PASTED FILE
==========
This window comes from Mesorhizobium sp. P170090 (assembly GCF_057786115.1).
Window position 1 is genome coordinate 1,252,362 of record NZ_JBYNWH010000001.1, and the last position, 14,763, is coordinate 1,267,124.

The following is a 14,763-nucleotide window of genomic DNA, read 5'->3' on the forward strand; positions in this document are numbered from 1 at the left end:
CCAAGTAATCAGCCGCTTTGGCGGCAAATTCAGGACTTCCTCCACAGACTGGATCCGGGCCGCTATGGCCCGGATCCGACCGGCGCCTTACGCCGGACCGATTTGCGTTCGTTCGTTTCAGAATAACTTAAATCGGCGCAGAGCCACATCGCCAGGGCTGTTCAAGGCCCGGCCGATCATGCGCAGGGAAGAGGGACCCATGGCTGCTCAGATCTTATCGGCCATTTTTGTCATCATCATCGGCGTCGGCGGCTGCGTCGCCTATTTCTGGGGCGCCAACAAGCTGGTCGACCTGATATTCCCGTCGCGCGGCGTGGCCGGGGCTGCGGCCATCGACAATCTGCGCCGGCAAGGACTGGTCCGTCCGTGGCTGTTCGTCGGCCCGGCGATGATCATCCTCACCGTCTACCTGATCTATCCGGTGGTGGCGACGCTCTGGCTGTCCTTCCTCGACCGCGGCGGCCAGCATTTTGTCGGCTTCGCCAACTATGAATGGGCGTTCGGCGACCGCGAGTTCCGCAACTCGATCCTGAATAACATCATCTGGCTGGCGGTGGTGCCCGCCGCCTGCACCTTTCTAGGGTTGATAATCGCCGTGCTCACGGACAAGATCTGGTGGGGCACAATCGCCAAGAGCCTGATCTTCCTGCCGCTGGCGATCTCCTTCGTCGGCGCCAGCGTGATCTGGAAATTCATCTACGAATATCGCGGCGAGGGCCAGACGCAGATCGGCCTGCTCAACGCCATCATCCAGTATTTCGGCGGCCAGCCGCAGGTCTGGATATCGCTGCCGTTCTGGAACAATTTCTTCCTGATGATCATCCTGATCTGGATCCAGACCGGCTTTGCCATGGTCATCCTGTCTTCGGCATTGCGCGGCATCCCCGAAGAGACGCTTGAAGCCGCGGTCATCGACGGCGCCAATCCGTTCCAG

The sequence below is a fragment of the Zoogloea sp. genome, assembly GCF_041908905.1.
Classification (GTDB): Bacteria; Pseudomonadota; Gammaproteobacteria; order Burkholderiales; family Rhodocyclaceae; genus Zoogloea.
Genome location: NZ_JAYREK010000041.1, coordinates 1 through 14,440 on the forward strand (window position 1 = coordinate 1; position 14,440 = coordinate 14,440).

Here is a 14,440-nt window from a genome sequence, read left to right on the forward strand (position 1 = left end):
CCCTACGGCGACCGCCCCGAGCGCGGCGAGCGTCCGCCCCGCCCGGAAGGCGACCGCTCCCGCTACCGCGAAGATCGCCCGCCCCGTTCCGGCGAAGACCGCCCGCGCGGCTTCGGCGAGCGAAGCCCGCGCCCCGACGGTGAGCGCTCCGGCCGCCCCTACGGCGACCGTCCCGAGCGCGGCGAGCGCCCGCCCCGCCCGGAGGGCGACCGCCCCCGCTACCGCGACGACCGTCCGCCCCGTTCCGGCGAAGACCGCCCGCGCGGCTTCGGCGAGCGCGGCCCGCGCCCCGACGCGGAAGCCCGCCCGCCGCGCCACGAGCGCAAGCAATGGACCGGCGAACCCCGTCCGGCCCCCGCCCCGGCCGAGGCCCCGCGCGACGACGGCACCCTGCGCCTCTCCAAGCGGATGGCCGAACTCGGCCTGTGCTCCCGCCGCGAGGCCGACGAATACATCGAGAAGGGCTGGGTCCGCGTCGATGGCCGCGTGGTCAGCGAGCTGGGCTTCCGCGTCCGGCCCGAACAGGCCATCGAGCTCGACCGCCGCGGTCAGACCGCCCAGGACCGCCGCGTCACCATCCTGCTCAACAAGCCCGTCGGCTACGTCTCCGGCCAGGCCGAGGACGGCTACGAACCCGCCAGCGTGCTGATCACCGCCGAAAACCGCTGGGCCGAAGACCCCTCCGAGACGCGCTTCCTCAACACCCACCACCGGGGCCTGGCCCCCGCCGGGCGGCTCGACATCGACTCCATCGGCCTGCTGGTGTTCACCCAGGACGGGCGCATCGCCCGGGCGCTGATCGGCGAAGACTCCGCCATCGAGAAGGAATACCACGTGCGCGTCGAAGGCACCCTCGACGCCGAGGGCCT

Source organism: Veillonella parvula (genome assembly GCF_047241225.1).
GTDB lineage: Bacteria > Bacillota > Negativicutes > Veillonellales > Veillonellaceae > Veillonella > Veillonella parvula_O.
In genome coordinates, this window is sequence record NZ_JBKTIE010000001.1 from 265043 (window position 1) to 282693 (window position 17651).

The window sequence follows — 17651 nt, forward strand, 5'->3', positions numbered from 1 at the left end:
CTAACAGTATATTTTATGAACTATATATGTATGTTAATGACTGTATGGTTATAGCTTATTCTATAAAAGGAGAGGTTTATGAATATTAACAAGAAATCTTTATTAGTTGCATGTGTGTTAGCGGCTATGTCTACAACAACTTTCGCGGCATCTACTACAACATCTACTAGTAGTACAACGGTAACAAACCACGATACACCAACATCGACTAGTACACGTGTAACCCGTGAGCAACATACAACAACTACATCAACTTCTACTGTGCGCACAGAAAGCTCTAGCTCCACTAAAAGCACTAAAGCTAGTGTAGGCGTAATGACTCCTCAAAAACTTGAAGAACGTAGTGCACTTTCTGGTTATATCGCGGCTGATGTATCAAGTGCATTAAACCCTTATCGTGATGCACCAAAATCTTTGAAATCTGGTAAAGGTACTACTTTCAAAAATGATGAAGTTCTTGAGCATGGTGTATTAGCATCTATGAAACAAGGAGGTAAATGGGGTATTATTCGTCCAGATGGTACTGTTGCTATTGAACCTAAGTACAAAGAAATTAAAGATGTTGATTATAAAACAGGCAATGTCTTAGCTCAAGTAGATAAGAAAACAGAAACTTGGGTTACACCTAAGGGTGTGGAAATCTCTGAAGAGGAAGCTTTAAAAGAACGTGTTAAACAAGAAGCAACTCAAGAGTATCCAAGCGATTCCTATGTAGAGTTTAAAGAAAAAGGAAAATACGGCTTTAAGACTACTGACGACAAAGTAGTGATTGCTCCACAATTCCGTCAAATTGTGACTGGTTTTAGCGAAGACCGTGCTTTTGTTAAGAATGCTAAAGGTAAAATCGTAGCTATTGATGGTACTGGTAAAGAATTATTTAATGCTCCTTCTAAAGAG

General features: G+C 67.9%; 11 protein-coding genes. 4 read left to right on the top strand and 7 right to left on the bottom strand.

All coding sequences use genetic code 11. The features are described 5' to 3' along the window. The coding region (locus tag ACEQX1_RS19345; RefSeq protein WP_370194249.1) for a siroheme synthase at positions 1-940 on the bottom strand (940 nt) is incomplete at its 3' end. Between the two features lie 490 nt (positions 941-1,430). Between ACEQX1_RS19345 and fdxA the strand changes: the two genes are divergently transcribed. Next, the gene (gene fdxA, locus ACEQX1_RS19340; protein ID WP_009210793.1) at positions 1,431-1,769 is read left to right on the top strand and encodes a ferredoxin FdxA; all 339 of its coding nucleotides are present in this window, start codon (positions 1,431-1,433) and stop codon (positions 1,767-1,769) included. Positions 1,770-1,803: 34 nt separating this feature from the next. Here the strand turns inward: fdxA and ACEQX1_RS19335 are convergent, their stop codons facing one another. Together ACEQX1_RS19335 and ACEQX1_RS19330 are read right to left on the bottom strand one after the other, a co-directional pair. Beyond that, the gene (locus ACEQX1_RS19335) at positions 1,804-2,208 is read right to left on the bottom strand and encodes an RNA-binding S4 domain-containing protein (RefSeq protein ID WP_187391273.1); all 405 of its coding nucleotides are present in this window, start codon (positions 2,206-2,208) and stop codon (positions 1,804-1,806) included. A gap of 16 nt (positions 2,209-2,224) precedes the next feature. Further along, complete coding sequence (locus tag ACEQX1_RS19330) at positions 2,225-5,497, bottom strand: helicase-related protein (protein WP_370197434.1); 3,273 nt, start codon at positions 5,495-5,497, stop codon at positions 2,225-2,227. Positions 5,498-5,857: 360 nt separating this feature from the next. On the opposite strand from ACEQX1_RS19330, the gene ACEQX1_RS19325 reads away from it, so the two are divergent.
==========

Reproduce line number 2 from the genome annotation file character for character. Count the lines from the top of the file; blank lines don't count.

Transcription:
Window position 1 is genome coordinate 1,252,362 of record NZ_JBYNWH010000001.1, and the last position, 14,763, is coordinate 1,267,124.